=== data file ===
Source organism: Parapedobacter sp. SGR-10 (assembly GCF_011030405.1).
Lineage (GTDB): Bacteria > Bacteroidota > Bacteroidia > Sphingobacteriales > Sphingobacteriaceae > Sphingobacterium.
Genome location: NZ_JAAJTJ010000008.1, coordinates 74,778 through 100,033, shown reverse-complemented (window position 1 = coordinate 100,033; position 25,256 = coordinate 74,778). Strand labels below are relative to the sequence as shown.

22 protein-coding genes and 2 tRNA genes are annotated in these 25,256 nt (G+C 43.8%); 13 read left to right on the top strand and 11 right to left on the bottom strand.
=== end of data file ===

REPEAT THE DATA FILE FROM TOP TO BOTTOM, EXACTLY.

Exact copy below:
Source organism: Parapedobacter sp. SGR-10 (assembly GCF_011030405.1).
Lineage (GTDB): Bacteria > Bacteroidota > Bacteroidia > Sphingobacteriales > Sphingobacteriaceae > Sphingobacterium.
Genome location: NZ_JAAJTJ010000008.1, coordinates 74,778 through 100,033, shown reverse-complemented (window position 1 = coordinate 100,033; position 25,256 = coordinate 74,778). Strand labels below are relative to the sequence as shown.

22 protein-coding genes and 2 tRNA genes are annotated in these 25,256 nt (G+C 43.8%); 13 read left to right on the top strand and 11 right to left on the bottom strand.